After months of testing as a part of the technical preview, Microsoft recently made its ‘Project Honolulu’ ‘generally available’ to the users at no extra cost. What’s added, this project now has a new official name: Windows Admin Center (WAC).
According to Microsoft’s guesstimates, the software has been downloaded more than 50,000 times during its testing phase and has been deployed by over 25,000 customers; these numbers surely confirm the already existing exhilaration surrounding the Windows Admin Center.
For Windows administrators who are tired of dealing with opening a number consoles and management apps to administer networks, WAC is the one-stop-shop.
Windows Admin Center
Windows Admin Center is a locally deployed, browser-based app for managing servers, clusters, hyper-converged infrastructure, and Windows 10 PCs.
Simply put, WAC is kind of centralized hub which brings together several consoles that IT admins use. These might consist of “Event Viewer, Device Manager, Disk Management, Task Manager, Server Manager”, and many more. Basically, WAC is a “simple and elegant” answer to managing Windows Server and Windows 10 deployments, and the best part is that it comes at no additional cost.
What Can Windows Admin Center Do
To clear all doubts, WAC doesn’t aim to replace the Microsoft Management Console or the Remote Server Administration Tools. Both these features are not included in the WAC and users will still have to use those tools to manage things like Active Directory, DNS, DHCP, and IIS.
WAC mainly incorporates a bunch of different tools into one single interface. Behind the scenes, it performs its tasks using PowerShell and WMI. It can be installed on a client machine or remotely on a server, depending on organizational needs. The main intent behind WAC is that it should replace the mix of remote and local admin tools that are used for ad hoc administrative tasks, many of which might traditionally be done with Remote Desktop. To that end, WAC has interfaces for tasks like:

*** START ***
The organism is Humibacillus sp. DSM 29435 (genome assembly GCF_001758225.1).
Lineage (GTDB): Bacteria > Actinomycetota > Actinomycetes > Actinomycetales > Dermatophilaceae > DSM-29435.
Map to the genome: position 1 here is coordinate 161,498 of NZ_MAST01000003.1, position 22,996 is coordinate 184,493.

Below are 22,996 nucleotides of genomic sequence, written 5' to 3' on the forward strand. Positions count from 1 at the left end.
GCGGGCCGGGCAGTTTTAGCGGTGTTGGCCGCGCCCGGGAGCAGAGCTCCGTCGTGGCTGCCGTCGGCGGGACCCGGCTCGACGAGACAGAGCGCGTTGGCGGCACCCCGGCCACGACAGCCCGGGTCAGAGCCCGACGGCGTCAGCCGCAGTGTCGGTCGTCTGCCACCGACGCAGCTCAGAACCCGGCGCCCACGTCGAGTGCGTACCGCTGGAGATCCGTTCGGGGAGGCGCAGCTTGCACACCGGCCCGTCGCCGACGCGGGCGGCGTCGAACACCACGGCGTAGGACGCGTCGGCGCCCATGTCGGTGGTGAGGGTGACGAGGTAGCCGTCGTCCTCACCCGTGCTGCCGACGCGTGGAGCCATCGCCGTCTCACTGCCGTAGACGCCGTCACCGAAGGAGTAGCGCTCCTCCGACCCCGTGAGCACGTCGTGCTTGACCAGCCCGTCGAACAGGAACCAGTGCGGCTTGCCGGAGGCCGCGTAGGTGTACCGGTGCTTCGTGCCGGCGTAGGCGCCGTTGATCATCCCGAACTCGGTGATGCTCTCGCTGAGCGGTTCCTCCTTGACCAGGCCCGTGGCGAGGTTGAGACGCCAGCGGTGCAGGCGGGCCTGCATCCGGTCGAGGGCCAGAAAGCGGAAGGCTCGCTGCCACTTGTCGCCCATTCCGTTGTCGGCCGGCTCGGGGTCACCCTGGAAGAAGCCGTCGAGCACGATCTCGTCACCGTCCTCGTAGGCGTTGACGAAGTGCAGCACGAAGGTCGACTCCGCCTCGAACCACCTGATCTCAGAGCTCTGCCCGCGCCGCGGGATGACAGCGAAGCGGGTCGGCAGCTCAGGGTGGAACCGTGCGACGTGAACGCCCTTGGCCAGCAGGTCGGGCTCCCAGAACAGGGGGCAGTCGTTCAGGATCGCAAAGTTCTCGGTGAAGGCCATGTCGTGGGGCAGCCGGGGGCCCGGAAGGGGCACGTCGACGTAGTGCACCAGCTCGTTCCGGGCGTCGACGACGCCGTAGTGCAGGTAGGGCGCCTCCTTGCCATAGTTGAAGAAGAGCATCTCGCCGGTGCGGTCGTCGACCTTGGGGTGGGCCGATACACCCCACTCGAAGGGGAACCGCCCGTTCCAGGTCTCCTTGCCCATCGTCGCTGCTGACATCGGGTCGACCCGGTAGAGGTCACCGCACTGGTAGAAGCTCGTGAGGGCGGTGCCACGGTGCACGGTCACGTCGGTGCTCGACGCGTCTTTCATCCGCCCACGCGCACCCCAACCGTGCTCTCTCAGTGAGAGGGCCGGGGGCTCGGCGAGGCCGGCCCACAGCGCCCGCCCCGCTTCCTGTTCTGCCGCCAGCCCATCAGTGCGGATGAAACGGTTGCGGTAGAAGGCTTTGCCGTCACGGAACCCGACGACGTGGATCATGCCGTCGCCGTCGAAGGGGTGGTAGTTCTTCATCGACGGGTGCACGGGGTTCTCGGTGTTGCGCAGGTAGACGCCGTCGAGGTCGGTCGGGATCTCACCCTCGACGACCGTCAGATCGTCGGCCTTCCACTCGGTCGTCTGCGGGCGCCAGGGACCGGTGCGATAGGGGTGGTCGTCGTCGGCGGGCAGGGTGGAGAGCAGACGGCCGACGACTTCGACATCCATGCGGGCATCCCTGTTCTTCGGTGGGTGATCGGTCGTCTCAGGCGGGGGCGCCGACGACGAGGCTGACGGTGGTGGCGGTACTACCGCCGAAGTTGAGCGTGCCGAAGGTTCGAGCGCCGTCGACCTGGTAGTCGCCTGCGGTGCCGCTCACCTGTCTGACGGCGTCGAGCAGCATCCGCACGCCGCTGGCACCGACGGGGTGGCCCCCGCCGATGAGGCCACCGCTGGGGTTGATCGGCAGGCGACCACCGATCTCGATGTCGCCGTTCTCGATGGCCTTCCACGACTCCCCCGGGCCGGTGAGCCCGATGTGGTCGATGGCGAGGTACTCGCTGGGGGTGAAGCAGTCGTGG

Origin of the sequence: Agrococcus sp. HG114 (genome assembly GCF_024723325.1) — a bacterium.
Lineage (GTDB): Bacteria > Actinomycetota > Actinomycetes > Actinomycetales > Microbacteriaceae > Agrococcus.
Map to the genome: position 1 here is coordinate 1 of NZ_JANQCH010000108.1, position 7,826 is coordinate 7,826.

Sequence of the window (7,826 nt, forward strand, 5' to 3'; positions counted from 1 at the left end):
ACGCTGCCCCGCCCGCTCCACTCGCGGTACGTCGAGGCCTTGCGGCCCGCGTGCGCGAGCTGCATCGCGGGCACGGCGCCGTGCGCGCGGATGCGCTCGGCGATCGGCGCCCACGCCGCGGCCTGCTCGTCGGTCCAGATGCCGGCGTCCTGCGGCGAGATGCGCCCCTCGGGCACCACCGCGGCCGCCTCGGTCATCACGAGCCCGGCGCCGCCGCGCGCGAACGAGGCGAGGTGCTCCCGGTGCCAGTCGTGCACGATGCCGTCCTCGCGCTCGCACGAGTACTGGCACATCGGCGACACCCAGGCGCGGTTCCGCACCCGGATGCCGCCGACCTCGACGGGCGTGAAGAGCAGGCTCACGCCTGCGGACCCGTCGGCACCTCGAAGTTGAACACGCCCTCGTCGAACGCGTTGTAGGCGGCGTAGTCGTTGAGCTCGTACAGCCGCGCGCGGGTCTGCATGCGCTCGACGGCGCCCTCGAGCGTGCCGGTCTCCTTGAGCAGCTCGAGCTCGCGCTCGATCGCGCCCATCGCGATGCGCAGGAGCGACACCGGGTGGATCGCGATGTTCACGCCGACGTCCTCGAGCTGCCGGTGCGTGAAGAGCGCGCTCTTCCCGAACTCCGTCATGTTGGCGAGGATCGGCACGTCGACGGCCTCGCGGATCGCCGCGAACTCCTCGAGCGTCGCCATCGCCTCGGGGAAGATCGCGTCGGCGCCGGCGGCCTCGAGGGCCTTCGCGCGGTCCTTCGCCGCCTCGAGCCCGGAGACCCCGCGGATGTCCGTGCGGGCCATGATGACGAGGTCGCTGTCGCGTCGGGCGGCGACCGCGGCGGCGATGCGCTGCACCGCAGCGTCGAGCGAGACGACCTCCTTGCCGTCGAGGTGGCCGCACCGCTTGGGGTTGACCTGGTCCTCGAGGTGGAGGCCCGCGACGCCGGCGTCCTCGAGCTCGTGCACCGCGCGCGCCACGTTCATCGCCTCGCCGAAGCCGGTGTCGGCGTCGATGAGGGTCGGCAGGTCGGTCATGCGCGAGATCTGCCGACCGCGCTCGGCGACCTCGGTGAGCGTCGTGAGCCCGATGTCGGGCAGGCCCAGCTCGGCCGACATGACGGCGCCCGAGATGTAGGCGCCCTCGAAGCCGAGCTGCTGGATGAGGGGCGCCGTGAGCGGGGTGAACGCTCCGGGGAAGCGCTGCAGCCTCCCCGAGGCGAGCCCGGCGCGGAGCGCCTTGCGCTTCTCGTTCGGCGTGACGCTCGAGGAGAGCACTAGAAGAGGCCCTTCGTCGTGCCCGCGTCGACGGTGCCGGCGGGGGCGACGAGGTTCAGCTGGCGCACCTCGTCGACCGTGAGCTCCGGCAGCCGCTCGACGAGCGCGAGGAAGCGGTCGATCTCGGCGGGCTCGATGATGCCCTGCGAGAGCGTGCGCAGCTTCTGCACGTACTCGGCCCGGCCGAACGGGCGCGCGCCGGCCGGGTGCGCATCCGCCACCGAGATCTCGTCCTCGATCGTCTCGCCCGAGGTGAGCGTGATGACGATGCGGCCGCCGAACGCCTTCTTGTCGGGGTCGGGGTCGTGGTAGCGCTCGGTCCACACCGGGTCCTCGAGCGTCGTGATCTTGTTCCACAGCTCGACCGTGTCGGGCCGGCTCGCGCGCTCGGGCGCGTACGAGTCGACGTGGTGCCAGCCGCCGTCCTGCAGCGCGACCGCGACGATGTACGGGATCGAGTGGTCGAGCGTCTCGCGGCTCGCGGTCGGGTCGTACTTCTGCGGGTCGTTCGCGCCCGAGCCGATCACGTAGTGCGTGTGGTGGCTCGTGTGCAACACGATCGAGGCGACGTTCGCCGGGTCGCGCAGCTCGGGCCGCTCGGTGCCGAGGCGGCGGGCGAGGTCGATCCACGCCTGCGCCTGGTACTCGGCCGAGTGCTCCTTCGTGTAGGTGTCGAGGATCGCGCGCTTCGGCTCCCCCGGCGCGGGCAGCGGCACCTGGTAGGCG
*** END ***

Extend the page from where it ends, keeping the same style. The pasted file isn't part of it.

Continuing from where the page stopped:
Managing network settings
Listing and ending processes
It currently supports the Microsoft Edge and Google Chrome browsers on Windows 10 version 1709, commonly known as the Windows 10 Fall Creators Update (Note: other browsers are not compatible). WAC doesn’t require internet access and doesn’t have any cloud dependencies, as such it doesn’t have any dependency on Azure or any cloud service.
Advantages Of Using Windows Admin Center
Microsoft is pitching WAC as a tool to help IT administrators in four key areas:
Modern & Simple Management Experience – WAC is a simple lightweight, browser-based GUI platform, and toolset which empowers the IT admins to remotely manage Windows Server and Windows 10 machines.
Hybrid Skills – WAC can manage Windows Server and Windows 10 instances anywhere including physical systems, virtual machines on any hypervisor, or running in any cloud; Basically, it allows the users to leverage the power of the cloud.
Integrated Toolset – Get a holistic overview of your resources and dig further into granular details. WAC eliminates the need to switch between several different tools and contexts.
Secure Management – Allows users to control who manage servers and get acumens into the actions administrators perform in the user’s environment.
Another standout feature which is yet to be released is the Windows Admin Center SDK. This feature will be soon released for public testing; also according to Microsoft, it will allow developers to build their tools to extend WAC features.
If you want to download this lightweight, web-based console, visit Microsoft here.
Anand Khanse is the Admin of TheWindowsClub.com, a 10-year Microsoft MVP Awardee in Windows (2006-16) & a Windows Insider MVP since then. Please read the entire post & the comments first, create a System Restore Point before making any changes to your system & be careful about any 3rd-party offers while installing freeware.